Mike's Notes on Personal Buoyancy.

A lot of people are visiting this site, looking for information about personal buoyancy. I hope these notes will be of help.

In order to understand Personal Buoyancy, we need to think about the way our bodies are constructed. The main components of the human body are bone, muscle, fluids, fat and air cavities. Bone density varies throughout life, but is normally the densest component of the body, reaching its maximum in early adulthood, then decreasing gradually with age. Muscle is also fairly heavy and tends to sink in fresh water. Body fluids are only very slightly denser than fresh water. Fat (between 15% & 30% of body mass) is positively buoyant in water. Air cavities (primarily the lungs) account for most of the body's buoyancy. An adult's lungs can hold around 5 litres of air (10% more than an Imperial gallon or about 30% more than an American gallon) providing 5 kg of buoyancy (about 11 lbs.) So the amount of air in the lungs makes a lot of difference - the difference between floating and sinking in the case of an average adult male. Personal buoyancy is always measured with the lungs full of air.

Fred Lanoue found individual personal buoyancy ranging from 7 lbs. positive (floaters) to more than 5 lbs. negative (sinkers). When he tested young African-American males at Morehouse College he found that 30% had negative buoyancy - a much greater percentage than among the white students at Georgia Tech. This result is now regarded as controversial. It seems unlikely that he would have deliberately produced misleading results, but racial origin is unlikely to have been the only difference between the two groups of students that would have an influence on personal buoyancy.
And we have now seen Cullen Jones, a member of the winning USA 4 x 100 Freestyle Relay Team, smash the stereotype by winning a Gold Medal in the 2008 Beijing Olympic Games. You will find lots of information about him with a browser search of the Web.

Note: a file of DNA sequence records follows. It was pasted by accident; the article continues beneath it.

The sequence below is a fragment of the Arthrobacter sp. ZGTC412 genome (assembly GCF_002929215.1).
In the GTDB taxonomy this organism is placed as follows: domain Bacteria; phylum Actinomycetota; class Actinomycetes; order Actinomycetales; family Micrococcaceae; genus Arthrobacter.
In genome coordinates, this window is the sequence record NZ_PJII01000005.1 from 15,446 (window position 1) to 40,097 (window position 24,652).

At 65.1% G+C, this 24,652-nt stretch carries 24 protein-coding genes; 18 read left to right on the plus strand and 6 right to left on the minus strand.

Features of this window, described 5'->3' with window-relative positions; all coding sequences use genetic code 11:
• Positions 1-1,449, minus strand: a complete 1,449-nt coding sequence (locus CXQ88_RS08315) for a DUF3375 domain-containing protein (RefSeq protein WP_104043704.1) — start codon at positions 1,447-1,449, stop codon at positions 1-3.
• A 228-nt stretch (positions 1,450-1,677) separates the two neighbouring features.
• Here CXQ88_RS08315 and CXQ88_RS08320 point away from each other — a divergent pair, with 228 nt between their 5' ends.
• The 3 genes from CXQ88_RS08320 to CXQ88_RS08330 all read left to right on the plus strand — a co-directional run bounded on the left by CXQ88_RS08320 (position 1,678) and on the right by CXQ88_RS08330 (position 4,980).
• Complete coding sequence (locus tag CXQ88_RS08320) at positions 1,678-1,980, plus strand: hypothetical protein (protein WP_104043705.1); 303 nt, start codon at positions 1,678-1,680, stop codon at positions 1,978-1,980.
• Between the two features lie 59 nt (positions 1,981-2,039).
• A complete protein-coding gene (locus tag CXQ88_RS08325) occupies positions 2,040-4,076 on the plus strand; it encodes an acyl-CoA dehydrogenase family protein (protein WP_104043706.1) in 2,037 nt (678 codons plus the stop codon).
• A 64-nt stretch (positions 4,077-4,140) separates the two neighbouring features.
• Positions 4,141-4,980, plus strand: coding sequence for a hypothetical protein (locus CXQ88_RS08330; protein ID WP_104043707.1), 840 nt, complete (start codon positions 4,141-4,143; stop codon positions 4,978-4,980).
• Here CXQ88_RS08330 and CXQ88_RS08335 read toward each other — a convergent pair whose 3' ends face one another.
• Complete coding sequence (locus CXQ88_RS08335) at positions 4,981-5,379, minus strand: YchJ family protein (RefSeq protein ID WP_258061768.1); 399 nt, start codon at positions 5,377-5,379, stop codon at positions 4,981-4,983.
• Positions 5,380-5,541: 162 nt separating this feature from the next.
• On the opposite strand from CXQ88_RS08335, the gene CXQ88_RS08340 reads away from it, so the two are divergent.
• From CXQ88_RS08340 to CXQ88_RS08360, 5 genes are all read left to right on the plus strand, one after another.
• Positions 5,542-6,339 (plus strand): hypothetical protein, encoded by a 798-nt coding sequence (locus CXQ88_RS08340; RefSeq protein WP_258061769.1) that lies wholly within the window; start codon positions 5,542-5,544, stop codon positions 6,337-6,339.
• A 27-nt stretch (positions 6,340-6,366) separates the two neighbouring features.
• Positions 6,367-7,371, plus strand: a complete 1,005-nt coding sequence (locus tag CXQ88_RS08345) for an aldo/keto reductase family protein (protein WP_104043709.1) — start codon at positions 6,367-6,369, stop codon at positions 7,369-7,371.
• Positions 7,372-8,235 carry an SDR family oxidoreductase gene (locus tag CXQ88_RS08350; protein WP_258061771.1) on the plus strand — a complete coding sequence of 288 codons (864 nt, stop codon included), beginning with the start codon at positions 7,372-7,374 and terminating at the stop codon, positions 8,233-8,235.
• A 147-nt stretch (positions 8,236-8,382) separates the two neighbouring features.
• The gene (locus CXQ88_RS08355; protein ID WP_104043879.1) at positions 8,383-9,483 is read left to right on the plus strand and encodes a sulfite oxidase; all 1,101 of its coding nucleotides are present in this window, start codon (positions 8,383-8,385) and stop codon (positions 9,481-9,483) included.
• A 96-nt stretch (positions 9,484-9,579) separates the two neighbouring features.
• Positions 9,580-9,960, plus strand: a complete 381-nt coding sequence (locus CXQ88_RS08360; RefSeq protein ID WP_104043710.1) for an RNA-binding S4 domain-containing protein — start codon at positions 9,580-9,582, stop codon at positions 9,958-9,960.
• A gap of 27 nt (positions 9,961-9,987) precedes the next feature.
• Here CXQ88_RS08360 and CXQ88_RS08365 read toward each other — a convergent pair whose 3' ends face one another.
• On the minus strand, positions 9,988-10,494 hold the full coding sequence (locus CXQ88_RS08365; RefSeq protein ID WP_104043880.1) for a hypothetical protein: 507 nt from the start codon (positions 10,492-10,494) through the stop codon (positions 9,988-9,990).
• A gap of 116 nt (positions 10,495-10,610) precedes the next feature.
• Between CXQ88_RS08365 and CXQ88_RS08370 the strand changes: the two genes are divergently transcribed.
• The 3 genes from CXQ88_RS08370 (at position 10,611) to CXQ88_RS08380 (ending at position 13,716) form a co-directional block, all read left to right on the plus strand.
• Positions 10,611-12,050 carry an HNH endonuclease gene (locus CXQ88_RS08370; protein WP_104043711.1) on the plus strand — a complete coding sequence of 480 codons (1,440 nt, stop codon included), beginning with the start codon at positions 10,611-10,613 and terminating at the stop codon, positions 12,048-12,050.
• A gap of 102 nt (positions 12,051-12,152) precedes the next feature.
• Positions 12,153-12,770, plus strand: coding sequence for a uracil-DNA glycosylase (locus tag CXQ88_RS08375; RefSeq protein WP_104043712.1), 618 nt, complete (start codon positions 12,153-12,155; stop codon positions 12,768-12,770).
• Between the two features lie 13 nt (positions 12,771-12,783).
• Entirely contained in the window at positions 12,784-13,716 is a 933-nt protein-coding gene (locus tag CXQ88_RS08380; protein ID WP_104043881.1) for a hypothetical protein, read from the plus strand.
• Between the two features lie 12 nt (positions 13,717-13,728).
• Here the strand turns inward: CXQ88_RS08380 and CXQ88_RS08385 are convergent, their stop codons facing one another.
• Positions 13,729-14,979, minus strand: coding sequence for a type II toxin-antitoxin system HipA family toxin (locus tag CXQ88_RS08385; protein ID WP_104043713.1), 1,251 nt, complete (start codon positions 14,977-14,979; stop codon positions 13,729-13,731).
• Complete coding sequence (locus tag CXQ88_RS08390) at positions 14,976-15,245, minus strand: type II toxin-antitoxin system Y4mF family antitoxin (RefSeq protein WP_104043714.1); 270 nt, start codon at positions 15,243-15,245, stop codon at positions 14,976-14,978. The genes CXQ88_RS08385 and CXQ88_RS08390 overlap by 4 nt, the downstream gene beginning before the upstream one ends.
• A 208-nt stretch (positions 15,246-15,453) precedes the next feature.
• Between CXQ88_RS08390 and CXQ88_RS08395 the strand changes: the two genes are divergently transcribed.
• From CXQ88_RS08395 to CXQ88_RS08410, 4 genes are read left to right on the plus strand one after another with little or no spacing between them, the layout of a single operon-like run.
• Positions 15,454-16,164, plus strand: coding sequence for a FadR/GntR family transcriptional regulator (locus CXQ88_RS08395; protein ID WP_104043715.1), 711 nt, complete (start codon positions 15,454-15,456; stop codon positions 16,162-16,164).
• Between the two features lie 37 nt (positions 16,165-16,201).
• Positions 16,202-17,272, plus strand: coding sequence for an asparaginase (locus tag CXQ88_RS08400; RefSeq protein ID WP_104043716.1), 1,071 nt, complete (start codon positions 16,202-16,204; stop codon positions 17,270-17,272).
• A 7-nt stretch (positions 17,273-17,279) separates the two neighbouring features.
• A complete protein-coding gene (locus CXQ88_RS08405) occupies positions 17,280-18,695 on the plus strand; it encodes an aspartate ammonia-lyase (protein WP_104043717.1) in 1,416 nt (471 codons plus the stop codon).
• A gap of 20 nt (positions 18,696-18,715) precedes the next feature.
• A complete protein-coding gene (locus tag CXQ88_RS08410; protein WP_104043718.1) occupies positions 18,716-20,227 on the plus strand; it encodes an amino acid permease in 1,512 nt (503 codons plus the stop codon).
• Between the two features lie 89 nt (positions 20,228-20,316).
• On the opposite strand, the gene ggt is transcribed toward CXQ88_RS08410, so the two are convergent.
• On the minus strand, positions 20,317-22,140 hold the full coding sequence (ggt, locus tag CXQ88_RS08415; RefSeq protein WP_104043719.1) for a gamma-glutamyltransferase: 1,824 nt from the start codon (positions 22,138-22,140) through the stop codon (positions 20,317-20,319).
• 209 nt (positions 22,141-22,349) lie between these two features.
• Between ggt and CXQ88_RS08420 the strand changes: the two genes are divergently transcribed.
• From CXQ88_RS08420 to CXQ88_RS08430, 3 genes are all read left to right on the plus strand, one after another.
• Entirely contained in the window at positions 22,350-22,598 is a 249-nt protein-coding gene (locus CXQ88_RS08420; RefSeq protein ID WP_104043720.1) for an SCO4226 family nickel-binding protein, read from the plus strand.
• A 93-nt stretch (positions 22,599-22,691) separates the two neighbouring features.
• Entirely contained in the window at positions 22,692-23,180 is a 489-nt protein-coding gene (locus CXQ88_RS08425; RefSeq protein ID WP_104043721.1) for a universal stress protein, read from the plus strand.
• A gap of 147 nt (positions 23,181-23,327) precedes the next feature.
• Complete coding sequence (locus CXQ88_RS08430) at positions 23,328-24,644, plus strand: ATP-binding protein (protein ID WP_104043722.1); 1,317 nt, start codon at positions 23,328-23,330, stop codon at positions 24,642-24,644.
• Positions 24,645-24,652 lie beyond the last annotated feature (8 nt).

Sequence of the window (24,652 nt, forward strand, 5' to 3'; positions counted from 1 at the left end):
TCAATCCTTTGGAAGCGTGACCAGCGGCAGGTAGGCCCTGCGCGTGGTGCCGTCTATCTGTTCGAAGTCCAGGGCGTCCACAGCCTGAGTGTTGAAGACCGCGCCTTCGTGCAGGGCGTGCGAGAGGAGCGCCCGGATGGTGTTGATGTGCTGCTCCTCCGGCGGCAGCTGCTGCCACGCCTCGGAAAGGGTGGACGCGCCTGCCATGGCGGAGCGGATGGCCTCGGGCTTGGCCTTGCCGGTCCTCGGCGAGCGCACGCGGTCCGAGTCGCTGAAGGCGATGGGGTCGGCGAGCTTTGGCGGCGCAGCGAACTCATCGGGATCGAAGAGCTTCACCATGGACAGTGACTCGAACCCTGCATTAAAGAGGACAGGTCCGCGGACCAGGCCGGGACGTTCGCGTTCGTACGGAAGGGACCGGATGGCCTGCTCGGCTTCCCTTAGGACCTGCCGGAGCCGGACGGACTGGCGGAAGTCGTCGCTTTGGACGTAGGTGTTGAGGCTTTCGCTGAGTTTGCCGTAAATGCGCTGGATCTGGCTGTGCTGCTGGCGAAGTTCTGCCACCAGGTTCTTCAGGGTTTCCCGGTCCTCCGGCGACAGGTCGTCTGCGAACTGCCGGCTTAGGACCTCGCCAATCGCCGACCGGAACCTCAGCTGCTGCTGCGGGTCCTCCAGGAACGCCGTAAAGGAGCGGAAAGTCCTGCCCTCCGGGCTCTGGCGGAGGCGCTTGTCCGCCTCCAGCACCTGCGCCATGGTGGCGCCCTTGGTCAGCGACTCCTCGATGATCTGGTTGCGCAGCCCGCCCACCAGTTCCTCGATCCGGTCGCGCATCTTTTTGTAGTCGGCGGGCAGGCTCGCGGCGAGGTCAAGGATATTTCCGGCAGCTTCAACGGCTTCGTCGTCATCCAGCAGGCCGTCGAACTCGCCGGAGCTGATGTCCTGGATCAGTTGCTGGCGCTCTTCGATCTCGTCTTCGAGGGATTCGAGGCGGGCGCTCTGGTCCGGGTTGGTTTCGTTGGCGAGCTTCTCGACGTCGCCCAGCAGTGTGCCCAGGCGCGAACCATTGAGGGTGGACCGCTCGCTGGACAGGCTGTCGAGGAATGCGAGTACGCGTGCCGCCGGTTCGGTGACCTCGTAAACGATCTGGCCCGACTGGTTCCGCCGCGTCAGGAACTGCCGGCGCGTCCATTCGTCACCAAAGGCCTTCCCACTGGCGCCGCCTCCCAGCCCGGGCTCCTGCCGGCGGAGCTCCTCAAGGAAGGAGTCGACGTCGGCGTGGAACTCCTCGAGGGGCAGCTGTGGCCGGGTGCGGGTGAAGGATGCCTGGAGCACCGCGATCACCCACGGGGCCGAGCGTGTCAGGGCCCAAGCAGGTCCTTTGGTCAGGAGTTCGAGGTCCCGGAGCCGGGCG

I would be very interested to hear from anyone who was at Morehouse in the 50s or 60s.

Fred Lanoue's measurements were made at a time when people were generally leaner than they are now and because he was mainly working with young adult males, he was teaching Drownproofing to the least buoyant group within the community. Broadly speaking, women and children tend to be more buoyant than adult males. Adult buoyancy tends to increase with age. Athletes are less buoyant than the general population. It is difficult to say how important personal buoyancy is in swimming. The fastest sprint swimmers are young adult males. They often have greater than average lung capacity.

Negative buoyancy tends to be a disadvantage, because the swimmer has to divert some of his energy into remaining at the surface. Distance swimmers who go in for cold water events such as the English Channel, are normally very buoyant, carrying a layer of body fat ranging from 6mm. to more than 15mm. but the benefit they gain from this is more to do with insulation from cold, rather than the increased ability to float. Water conducts heat away from the body 25 times faster than air.

Once the technique of swimming has been mastered, a negatively buoyant person will be able to adjust his style to compensate for the tendency to sink, but the early stages of learning are likely to be more difficult, So there is a good argument for learning young – or trying again when you are of more mature years.

If you are negatively buoyant (a sinker) here are a few ideas that might help.

Learn to swim in a wetsuit. These are made of neoprene rubber containing millions of tiny bubbles of nitrogen, so they provide extra buoyancy as well as insulation. A wetsuit made of thicker material will weigh more in air, but it will provide more buoyancy in water.

Salt water gives more buoyancy - around 4 or 5 lbs. for the average male. I suspect that almost everyone would be positively buoyant in the sea. A warm salt water pool is a great place to learn to swim.

If you workout with weights, concentrate on exercises that will expand your ribcage and increase your lung capacity.

Whatever you have read or heard anywhere else, NEVER exhale under water! Always wait until your head is coming out of the water before you let go of your breath. Remember, air accounts for most of your buoyancy.

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Copyright Mike Kearney, 2008.
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